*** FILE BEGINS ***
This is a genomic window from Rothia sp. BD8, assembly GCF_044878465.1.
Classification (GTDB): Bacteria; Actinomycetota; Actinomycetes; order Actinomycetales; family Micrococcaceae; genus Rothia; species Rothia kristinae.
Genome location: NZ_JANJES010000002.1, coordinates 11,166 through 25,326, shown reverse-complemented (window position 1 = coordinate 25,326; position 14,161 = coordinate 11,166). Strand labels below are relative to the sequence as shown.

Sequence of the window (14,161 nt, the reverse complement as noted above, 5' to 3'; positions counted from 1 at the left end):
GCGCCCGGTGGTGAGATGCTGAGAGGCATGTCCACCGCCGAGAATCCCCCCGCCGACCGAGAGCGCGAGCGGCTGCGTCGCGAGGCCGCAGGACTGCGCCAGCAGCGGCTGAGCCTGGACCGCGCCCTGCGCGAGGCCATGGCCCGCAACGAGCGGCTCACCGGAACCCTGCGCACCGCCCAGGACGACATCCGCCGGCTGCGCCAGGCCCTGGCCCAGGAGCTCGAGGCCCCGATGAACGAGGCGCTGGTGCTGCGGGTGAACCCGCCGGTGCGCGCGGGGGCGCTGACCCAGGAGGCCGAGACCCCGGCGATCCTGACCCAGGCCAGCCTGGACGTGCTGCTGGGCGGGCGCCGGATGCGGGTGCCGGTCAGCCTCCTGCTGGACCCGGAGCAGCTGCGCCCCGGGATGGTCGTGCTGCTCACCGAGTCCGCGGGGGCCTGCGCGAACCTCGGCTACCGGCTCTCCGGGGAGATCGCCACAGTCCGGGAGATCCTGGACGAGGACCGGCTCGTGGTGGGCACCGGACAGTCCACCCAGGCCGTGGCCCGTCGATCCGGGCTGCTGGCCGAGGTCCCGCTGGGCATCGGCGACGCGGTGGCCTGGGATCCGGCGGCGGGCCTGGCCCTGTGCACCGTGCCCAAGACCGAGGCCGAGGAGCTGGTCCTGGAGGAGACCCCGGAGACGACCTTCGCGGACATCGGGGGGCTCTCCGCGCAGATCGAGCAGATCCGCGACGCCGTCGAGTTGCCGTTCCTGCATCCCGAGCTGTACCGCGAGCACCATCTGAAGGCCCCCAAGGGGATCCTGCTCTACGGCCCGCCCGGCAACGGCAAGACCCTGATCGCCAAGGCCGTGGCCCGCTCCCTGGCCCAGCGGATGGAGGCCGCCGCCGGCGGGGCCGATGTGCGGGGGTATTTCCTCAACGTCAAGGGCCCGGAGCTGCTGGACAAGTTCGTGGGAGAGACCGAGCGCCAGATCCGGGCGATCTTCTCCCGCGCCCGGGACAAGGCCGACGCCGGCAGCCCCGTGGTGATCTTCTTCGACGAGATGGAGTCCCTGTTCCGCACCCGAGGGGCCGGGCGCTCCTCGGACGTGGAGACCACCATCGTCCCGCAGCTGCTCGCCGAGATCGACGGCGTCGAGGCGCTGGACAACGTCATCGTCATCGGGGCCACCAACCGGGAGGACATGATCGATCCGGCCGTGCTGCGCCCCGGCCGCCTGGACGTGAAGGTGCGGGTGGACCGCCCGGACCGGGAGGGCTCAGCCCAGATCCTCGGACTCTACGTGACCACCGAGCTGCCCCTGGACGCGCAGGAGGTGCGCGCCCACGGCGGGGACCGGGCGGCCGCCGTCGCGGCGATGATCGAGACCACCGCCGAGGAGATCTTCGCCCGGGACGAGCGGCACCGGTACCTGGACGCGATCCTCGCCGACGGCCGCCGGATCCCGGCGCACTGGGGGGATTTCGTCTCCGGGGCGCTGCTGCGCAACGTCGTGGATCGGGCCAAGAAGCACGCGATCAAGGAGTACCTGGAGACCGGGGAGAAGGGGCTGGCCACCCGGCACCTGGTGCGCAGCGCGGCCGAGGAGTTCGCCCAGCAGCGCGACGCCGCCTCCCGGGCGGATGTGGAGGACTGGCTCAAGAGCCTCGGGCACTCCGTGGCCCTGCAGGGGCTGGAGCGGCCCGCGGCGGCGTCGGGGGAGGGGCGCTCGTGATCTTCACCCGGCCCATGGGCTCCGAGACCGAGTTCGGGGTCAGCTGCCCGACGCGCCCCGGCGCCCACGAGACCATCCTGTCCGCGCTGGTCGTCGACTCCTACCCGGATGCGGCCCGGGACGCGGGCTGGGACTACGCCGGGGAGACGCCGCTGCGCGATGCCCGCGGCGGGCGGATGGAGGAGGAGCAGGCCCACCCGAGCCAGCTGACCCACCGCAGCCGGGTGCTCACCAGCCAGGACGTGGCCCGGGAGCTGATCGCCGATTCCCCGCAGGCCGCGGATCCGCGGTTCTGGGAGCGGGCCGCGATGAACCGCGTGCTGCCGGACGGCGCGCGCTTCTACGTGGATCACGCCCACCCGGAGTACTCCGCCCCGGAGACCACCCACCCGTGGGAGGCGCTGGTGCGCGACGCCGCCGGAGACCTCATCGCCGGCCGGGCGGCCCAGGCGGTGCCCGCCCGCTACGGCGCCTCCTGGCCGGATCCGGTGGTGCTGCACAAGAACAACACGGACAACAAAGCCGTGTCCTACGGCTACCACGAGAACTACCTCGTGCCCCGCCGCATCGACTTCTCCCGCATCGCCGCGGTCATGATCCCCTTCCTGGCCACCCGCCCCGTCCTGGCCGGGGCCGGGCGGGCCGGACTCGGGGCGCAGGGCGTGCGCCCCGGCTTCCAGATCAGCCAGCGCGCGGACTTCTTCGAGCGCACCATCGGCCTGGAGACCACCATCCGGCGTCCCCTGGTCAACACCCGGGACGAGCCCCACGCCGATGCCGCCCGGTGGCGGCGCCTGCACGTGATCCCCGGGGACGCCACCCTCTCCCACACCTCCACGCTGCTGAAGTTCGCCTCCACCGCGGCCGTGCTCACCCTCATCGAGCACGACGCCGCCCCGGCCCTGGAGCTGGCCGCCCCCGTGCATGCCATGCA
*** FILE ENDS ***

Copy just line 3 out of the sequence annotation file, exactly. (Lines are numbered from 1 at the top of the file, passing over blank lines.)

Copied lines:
Genome location: NZ_JANJES010000002.1, coordinates 11,166 through 25,326, shown reverse-complemented (window position 1 = coordinate 25,326; position 14,161 = coordinate 11,166). Strand labels below are relative to the sequence as shown.